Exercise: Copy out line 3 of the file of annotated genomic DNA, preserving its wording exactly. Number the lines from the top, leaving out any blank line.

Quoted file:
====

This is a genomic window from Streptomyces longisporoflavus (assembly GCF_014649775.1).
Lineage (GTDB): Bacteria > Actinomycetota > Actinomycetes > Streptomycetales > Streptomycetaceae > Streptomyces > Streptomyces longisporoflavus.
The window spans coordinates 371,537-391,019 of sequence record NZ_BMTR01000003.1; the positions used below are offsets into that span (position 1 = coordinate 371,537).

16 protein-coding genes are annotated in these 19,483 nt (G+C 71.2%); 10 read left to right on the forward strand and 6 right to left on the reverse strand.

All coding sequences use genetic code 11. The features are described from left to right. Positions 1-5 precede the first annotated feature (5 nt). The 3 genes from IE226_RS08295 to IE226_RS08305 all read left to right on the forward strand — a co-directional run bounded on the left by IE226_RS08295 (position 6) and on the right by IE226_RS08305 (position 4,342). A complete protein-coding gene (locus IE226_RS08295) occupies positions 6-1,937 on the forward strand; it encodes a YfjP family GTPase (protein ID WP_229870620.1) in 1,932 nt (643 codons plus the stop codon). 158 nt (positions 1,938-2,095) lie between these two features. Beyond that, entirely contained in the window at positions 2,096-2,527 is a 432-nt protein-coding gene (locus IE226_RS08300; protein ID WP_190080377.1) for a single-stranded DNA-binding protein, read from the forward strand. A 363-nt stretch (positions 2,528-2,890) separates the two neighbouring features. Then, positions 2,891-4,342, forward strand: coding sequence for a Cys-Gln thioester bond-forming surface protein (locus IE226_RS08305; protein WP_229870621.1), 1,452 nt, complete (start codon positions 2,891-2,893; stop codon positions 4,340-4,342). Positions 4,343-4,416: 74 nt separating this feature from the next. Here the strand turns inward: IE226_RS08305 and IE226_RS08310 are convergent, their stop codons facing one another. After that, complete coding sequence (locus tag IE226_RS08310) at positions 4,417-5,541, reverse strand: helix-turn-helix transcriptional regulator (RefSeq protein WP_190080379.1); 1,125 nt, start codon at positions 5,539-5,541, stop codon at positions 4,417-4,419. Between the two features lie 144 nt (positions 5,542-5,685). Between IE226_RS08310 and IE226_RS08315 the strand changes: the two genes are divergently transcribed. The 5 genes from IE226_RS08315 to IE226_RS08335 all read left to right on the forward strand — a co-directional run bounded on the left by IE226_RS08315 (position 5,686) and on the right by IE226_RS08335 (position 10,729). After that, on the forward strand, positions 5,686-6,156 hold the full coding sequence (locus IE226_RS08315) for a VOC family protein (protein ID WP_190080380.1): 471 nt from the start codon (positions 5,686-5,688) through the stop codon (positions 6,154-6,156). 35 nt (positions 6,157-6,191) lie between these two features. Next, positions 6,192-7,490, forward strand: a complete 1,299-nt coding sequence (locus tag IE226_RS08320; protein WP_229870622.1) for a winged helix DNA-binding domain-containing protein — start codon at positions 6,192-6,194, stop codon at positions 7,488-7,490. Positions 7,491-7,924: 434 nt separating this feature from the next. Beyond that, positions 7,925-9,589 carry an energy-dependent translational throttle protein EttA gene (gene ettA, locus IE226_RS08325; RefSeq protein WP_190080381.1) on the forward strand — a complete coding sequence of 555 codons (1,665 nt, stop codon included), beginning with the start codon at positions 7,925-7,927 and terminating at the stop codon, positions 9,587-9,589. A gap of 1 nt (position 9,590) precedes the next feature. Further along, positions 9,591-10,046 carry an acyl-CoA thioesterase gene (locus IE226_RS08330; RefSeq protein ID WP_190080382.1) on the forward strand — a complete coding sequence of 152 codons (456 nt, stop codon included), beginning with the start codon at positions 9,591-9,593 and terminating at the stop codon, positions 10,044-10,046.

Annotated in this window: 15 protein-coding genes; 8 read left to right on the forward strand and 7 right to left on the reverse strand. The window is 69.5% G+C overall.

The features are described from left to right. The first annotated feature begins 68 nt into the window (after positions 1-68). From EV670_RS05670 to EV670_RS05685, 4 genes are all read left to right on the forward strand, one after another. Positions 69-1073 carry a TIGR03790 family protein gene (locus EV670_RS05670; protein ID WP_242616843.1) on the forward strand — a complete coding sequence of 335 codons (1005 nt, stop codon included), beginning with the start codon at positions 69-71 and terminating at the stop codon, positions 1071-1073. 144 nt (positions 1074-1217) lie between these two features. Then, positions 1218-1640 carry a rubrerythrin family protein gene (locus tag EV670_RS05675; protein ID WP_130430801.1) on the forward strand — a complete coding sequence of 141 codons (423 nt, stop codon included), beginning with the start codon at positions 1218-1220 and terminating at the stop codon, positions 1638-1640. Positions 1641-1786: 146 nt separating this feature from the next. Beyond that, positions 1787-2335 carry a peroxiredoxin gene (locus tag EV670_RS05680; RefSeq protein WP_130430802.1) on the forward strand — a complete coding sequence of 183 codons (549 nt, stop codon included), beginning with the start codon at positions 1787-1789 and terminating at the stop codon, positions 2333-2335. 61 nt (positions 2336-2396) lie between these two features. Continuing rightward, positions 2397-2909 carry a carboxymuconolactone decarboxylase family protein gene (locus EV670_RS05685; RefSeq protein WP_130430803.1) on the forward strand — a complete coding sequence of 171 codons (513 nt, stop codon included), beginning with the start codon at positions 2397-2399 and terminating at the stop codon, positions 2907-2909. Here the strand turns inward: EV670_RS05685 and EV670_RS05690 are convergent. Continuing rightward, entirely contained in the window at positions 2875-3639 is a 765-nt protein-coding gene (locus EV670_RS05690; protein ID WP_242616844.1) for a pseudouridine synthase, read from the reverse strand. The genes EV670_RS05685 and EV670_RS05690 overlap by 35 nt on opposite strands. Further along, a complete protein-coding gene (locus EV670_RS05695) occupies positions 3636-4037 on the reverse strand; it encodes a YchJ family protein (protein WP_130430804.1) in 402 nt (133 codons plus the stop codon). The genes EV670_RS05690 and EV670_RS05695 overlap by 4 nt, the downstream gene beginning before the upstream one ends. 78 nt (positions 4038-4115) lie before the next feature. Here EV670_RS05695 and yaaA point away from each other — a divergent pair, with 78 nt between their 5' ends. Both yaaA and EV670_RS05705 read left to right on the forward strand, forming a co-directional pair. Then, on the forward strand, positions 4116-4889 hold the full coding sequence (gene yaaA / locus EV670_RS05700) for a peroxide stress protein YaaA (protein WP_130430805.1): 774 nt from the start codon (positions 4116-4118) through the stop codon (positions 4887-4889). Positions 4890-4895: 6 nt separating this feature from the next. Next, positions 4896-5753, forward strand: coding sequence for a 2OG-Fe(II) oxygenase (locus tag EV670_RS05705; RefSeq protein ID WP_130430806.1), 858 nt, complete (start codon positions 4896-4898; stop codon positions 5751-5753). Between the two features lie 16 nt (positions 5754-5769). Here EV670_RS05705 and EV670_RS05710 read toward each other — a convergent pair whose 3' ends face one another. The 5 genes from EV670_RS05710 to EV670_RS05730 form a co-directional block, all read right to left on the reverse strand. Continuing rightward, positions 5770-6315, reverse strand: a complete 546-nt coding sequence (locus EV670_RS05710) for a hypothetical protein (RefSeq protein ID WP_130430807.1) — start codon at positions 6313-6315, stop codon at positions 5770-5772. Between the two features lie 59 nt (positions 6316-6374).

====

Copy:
The window spans coordinates 371,537-391,019 of sequence record NZ_BMTR01000003.1; the positions used below are offsets into that span (position 1 = coordinate 371,537).